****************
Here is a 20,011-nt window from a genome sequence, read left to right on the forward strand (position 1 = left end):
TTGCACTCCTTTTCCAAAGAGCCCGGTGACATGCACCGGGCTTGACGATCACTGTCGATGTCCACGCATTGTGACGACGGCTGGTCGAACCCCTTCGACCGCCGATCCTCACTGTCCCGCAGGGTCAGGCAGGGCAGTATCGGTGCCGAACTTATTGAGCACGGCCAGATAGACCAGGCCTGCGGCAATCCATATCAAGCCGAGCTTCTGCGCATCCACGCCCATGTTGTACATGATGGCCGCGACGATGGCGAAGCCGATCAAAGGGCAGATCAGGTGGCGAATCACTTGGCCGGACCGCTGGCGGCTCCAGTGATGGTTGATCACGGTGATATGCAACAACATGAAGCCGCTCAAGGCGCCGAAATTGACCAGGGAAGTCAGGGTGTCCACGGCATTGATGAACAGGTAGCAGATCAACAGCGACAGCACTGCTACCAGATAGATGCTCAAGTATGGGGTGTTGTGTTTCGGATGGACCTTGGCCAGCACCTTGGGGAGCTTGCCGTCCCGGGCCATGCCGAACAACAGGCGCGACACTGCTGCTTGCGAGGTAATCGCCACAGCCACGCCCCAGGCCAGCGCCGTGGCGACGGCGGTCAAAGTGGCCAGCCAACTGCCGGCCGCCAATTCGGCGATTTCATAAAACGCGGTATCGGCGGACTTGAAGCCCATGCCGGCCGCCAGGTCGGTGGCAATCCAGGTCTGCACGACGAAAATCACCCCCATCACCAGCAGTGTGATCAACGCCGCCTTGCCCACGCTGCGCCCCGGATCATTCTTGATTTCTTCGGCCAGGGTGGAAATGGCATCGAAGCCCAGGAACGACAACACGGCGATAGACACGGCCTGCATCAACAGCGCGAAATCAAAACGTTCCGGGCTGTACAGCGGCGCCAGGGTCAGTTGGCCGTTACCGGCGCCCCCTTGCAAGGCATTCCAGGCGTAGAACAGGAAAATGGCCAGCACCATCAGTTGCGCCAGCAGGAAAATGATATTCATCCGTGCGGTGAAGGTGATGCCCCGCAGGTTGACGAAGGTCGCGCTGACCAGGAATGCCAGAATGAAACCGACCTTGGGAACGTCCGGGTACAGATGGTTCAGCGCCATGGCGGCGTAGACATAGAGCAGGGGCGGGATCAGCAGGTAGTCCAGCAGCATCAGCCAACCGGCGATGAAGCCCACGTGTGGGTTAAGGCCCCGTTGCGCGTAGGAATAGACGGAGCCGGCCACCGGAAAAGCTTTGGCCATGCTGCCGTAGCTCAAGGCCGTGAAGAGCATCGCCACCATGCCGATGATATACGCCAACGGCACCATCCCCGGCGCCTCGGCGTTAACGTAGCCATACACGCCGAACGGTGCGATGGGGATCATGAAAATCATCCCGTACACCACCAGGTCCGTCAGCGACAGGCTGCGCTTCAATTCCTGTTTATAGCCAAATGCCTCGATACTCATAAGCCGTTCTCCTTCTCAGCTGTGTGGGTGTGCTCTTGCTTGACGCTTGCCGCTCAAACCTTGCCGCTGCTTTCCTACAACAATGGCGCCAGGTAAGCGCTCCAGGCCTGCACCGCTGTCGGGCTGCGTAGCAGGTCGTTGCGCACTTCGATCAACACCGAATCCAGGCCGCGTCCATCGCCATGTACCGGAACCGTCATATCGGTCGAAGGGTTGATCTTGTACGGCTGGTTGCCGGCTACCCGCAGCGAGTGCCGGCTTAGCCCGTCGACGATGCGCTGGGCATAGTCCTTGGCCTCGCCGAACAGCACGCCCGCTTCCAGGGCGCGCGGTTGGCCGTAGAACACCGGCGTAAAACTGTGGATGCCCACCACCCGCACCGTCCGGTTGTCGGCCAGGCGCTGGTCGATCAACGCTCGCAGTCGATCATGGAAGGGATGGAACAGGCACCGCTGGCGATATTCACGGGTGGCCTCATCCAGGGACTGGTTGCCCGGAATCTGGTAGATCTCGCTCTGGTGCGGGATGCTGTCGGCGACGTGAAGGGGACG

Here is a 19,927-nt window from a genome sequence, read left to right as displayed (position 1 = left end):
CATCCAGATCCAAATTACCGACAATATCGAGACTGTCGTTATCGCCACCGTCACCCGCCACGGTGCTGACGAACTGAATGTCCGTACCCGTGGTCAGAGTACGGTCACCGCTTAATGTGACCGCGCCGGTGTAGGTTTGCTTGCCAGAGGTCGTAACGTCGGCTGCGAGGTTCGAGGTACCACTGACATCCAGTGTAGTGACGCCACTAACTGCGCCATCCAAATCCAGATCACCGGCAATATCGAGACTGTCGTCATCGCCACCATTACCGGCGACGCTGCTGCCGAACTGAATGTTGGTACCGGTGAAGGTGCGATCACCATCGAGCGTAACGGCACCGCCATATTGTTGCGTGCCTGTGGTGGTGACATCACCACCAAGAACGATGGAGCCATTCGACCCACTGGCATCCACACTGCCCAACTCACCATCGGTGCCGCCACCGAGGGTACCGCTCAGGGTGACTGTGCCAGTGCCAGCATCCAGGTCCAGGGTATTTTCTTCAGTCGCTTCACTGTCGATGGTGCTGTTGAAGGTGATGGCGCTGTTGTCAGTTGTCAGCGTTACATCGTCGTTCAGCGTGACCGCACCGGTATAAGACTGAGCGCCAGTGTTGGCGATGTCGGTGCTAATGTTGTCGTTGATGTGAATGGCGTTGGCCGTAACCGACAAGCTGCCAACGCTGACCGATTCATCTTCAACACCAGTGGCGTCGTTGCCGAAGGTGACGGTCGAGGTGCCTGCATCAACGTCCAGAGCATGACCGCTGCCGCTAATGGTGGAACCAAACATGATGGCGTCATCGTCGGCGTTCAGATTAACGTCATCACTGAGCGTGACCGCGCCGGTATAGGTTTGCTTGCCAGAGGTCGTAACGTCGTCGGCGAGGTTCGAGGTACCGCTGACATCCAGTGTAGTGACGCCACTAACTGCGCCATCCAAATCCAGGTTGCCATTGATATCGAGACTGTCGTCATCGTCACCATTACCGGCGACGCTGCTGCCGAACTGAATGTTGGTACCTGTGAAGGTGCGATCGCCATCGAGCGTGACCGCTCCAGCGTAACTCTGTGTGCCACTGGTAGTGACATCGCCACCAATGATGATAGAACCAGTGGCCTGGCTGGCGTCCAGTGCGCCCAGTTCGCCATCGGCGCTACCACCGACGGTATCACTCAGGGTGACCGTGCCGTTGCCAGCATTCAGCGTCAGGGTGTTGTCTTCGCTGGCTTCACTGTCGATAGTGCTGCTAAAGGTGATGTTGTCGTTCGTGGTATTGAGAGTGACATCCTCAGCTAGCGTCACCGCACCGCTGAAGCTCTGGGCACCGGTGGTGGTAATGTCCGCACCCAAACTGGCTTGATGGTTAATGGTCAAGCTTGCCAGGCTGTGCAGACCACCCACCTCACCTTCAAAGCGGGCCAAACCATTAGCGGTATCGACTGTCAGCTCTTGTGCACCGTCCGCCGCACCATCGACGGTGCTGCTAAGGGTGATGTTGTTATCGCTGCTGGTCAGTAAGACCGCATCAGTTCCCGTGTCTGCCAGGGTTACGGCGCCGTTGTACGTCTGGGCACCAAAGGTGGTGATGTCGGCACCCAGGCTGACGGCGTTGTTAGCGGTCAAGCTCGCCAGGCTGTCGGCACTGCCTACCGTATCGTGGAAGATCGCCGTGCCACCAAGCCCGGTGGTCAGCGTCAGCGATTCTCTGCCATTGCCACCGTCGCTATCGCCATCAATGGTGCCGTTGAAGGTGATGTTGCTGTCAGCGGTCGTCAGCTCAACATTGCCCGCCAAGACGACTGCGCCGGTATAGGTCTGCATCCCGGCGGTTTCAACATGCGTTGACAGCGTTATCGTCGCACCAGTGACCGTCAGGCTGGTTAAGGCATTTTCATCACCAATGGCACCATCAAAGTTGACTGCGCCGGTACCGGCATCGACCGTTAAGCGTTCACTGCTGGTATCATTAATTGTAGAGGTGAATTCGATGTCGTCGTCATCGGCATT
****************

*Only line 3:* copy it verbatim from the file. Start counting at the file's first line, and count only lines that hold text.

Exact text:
Here is a 19,927-nt window from a genome sequence, read left to right as displayed (position 1 = left end):